A while ago I did a small segment on some of the problems that are experienced when electric guitars are dialed in to a clean sound. I won’t go through all the details of EQ this time, but hopefully this is informative.

Sharing the format with the aforementioned article, you’ve all heard this before. At a completely inopportune moment, your lead guitarist decides that he is going to try some lead stuff, but he/she wasn’t careful enough when dialing in the sound. All of a sudden you hear a monstrous pick scrape, some noise that sounds an awful lot like static, and after what seems like a few days, he/she finally hits the note that is currently being played. And it’s a quiet song.

The distorted guitar sounds that can be used are arguably more varied than clean ones. Here I should clarify terms…I am talking about over-driven sound here. Simply mashing the overdrive button on the amp and/or stomp box will not likely work in a worship setting. You can’t use the wailing and screaming lead tone you like so much for some blues rhythm riffs…it just doesn’t sound good. I can say that as it stands, I do have a few sounds that are pretty much dormant until the song(s) they were designed for winds up on the set list. The point is that you actually have to be fairly picky about the sound you use.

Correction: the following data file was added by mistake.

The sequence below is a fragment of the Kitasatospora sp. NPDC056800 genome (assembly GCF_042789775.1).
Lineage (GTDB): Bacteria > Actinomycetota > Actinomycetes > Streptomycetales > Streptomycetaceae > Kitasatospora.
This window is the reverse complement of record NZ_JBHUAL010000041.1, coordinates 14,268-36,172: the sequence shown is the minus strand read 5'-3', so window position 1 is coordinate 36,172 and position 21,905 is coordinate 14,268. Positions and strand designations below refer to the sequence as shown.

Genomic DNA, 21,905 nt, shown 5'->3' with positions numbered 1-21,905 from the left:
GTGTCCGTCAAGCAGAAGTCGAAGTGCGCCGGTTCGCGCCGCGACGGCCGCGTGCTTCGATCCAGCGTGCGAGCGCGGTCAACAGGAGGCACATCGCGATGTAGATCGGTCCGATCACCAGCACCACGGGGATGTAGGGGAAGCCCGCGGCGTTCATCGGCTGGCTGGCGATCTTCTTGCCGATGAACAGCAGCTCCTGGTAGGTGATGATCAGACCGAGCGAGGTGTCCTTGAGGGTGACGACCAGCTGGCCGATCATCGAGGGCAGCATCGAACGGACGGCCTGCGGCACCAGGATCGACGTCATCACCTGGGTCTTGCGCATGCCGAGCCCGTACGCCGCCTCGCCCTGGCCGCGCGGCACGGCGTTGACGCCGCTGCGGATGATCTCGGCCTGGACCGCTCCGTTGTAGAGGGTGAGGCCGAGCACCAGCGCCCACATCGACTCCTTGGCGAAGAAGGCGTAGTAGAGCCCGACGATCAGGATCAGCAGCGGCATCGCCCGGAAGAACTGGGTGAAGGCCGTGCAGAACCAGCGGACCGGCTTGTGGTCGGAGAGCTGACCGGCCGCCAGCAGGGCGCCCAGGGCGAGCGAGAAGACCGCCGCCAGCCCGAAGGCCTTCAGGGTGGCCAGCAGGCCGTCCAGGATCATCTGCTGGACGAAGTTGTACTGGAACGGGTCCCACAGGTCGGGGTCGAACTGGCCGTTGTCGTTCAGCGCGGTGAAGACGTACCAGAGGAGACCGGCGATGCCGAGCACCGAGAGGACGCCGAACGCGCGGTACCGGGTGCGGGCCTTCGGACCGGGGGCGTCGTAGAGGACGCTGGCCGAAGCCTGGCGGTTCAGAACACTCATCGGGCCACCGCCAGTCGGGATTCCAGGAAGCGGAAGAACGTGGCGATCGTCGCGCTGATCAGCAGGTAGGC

Using that last example, you would likely overpower the rest of the band, and that blues song would become a heavy metal song with only one band member. If you reverse roles, you find yourself lacking the sustain needed to really pull of some of the licks you want in an energetic song. There are MANY examples of how this all works, but the simple fact is that you can’t use one, even two or three sounds for all of your needs. Three might give you enough versatility to get by, especially if you are a more skilled guitarist, but I need five or more before I can really feel at home in certain songs. Yet again, another reason why modeling gear is super handy.